California Occupational Guides

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Summary Guide for

Library Assistants, Clerical in California

May also be called: Acquisitions Assistants; Circulation Representatives; Library Aides; Library Associates; Library Circulation Assistants; Library Clerks; Library Media Assistants; Library Services Assistants; Library Technical Assistants

What Would I Do?

Library Assistants, Clerical help librarians with the operation of a library. Library Assistants keep records, sort and shelve books, and issue and receive library materials such as books, pictures, cards, slides, and microfilm. They locate library materials and replace material in shelving area, stacks, or files according to identification number and title. They assist patrons with registration to permit them to borrow books, periodicals, and other library materials.

Library Assistants who prepare library materials may sit at desks or computer terminals for long periods and can develop headaches or eyestrain if proper ergonomic practices are not followed. Library Assistants may lift and carry books, climb ladders to reach high stacks, and bend low to shelve books on bottom shelves.

Library Assistants in school libraries work during regular school hours. Those in public libraries and college and university libraries also work weekends, evenings, and some holidays.

Will This Job Fit Me?

The job of Library Assistants will appeal to those who enjoy following set procedures and routines. These occupations often involve situations where the lines of authority are clear.

What Wages and Benefits Can I Expect?

Salaries for Library Assistants depend on experience, length of service, degree of responsibility, and education obtained. Wages vary from one geographical area to another and from industry to industry. Employees who work in larger libraries in metropolitan areas tend to earn the highest wages.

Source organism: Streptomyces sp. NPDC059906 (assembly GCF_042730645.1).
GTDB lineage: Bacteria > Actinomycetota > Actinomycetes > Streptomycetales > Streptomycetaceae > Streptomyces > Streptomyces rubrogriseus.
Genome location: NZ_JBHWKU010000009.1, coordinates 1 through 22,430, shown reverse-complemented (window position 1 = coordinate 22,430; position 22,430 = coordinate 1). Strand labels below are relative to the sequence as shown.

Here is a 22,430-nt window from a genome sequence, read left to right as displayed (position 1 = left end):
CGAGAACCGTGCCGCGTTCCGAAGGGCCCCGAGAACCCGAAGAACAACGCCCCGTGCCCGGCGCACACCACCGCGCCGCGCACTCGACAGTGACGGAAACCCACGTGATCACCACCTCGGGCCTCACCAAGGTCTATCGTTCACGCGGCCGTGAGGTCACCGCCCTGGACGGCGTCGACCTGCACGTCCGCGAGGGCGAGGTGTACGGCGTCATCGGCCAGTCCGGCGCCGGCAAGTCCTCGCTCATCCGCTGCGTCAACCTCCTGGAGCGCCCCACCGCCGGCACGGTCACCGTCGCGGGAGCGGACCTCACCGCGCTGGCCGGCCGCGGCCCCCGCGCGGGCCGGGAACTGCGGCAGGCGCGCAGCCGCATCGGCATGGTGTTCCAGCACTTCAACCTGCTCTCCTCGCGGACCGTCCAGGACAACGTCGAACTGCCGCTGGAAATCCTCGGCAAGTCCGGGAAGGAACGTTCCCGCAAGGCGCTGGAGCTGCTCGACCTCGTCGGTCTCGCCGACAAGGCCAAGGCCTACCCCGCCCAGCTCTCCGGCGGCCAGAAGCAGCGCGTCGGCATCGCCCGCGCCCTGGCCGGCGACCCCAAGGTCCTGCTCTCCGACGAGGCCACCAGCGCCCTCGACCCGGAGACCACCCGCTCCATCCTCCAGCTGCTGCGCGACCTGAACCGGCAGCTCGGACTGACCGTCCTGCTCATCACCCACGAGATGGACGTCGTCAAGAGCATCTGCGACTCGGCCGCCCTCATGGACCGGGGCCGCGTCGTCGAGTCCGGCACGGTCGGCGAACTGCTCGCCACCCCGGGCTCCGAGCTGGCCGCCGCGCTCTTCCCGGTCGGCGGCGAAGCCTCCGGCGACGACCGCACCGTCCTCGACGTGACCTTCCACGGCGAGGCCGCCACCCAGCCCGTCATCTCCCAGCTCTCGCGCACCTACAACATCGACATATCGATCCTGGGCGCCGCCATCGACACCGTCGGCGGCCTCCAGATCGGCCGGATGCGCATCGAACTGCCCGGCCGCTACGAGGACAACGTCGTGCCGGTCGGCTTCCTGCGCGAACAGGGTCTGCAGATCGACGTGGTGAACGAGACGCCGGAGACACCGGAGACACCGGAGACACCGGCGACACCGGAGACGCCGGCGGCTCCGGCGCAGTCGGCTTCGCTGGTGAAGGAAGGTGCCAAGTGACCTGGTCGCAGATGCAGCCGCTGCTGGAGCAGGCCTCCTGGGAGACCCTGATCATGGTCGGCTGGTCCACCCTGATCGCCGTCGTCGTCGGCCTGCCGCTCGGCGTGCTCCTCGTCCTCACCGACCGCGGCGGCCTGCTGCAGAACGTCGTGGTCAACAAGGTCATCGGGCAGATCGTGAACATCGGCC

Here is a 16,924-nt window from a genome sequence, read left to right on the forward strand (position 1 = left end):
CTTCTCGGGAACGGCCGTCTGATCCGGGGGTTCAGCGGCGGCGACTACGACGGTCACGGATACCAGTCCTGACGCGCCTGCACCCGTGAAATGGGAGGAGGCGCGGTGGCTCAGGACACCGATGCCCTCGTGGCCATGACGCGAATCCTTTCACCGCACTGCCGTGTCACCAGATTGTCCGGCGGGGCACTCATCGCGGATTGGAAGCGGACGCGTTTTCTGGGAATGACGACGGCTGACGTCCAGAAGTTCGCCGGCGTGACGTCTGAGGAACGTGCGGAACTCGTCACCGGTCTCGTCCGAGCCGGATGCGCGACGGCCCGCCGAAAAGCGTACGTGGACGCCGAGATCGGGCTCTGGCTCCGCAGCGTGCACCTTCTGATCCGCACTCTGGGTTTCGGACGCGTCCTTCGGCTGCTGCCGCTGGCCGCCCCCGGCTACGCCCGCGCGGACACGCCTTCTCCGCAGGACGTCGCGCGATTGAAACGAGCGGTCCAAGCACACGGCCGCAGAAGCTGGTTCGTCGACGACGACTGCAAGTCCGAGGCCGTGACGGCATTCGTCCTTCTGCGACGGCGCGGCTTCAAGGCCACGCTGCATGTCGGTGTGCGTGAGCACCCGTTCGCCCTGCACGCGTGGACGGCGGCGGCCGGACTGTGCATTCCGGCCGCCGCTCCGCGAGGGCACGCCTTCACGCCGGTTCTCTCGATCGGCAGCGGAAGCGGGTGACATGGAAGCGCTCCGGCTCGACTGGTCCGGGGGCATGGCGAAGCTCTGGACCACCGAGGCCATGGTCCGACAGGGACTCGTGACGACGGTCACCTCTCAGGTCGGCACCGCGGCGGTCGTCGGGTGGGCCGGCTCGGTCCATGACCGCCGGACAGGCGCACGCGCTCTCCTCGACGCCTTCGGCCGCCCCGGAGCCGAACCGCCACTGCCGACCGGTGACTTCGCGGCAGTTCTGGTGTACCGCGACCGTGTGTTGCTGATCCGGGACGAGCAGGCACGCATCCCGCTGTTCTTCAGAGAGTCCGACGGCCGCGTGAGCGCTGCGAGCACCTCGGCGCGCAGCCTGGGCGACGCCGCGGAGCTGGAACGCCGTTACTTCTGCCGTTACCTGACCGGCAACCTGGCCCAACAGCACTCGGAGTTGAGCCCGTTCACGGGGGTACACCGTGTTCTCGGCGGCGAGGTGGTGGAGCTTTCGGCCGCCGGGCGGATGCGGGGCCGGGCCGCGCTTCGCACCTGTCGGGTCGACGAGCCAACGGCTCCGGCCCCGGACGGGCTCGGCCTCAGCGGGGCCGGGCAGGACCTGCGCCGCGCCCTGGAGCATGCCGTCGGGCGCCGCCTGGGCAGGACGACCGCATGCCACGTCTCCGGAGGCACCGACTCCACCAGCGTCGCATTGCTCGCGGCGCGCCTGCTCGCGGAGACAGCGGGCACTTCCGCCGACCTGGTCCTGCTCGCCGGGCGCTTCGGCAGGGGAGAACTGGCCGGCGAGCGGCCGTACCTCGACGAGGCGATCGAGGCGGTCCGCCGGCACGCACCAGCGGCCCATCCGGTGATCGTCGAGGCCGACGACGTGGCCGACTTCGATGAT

The median wage in 2017 for Library Assistants, Clerical in California was $30,010 annually, or $14.43 hourly. The median is the point at which half of the workers earn more and half earn less.

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Annual Wages for 2017Low
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Source: EDD/LMID Occupational Employment Statistics Survey, 2017 Wages do not reflect self-employment.
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Most employers offer full-time employees medical and dental insurance, sick leave, vacation, and retirement plans. Some provide life insurance and vision care plans.

What is the Job Outlook?

Future employment of Library Assistants should be favorable. In addition to job openings from employment growth, some openings will result from the need to replace Library Assistants who transfer to other occupations or leave the labor force. Each year, many people leave this relatively low-paying occupation for other occupations that offer higher pay or full-time work. This creates good job opportunities for those who want to become Library Assistants. Opportunities will be best for Library Assistants with specialized post secondary library training.

How Do I Qualify?

The job of Library Assistants usually requires a high school diploma; however specialty libraries may prefer an applicant with experience in that field. No formal post secondary training is expected. Some employers hire individuals with experience in other clerical jobs.

Finding a Job

Direct application to employers remains one of the most effective job search methods. Persons interested in government employment should apply at federal, State, city, and county personnel offices. Many schools operate job placement centers for their students. Jobs may also be found through registration with temporary employment agencies and through classified advertisements in newspapers and trade publications.  Online job opening systems include JobCentral at and CalJOBSSM at

To find your nearest One-Stop Career Center, go to Service Locator. View the helpful job search tips for more resources. (requires Adobe Reader).

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